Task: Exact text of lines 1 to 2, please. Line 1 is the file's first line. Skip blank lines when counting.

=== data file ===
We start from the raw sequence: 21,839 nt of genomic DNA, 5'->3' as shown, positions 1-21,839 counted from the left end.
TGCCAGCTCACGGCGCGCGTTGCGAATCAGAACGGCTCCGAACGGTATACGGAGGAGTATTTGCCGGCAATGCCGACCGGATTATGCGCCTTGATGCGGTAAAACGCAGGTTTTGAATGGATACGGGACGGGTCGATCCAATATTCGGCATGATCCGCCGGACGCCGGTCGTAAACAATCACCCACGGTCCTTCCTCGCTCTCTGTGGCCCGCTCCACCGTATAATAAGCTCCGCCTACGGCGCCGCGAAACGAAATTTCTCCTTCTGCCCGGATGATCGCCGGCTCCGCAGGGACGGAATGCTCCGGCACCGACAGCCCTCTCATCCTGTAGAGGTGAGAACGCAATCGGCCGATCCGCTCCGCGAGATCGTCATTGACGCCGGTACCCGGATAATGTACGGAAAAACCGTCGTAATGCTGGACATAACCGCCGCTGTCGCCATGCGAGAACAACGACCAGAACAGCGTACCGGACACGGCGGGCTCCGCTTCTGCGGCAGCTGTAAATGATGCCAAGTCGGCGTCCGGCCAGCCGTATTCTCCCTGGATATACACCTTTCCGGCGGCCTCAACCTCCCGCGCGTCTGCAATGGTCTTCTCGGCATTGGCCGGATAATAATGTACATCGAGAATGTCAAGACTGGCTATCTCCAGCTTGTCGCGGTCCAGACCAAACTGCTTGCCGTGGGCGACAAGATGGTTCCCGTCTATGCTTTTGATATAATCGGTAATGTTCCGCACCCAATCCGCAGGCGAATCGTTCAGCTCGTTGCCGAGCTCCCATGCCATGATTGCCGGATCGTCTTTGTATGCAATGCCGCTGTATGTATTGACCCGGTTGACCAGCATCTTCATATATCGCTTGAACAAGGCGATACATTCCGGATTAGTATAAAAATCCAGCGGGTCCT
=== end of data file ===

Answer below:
We start from the raw sequence: 21,839 nt of genomic DNA, 5'->3' as shown, positions 1-21,839 counted from the left end.
TGCCAGCTCACGGCGCGCGTTGCGAATCAGAACGGCTCCGAACGGTATACGGAGGAGTATTTGCCGGCAATGCCGACCGGATTATGCGCCTTGATGCGGTAAAACGCAGGTTTTGAATGGATACGGGACGGGTCGATCCAATATTCGGCATGATCCGCCGGACGCCGGTCGTAAACAATCACCCACGGTCCTTCCTCGCTCTCTGTGGCCCGCTCCACCGTATAATAAGCTCCGCCTACGGCGCCGCGAAACGAAATTTCTCCTTCTGCCCGGATGATCGCCGGCTCCGCAGGGACGGAATGCTCCGGCACCGACAGCCCTCTCATCCTGTAGAGGTGAGAACGCAATCGGCCGATCCGCTCCGCGAGATCGTCATTGACGCCGGTACCCGGATAATGTACGGAAAAACCGTCGTAATGCTGGACATAACCGCCGCTGTCGCCATGCGAGAACAACGACCAGAACAGCGTACCGGACACGGCGGGCTCCGCTTCTGCGGCAGCTGTAAATGATGCCAAGTCGGCGTCCGGCCAGCCGTATTCTCCCTGGATATACACCTTTCCGGCGGCCTCAACCTCCCGCGCGTCTGCAATGGTCTTCTCGGCATTGGCCGGATAATAATGTACATCGAGAATGTCAAGACTGGCTATCTCCAGCTTGTCGCGGTCCAGACCAAACTGCTTGCCGTGGGCGACAAGATGGTTCCCGTCTATGCTTTTGATATAATCGGTAATGTTCCGCACCCAATCCGCAGGCGAATCGTTCAGCTCGTTGCCGAGCTCCCATGCCATGATTGCCGGATCGTCTTTGTATGCAATGCCGCTGTATGTATTGACCCGGTTGACCAGCATCTTCATATATCGCTTGAACAAGGCGATACATTCCGGATTAGTATAAAAATCCAGCGGGTCCT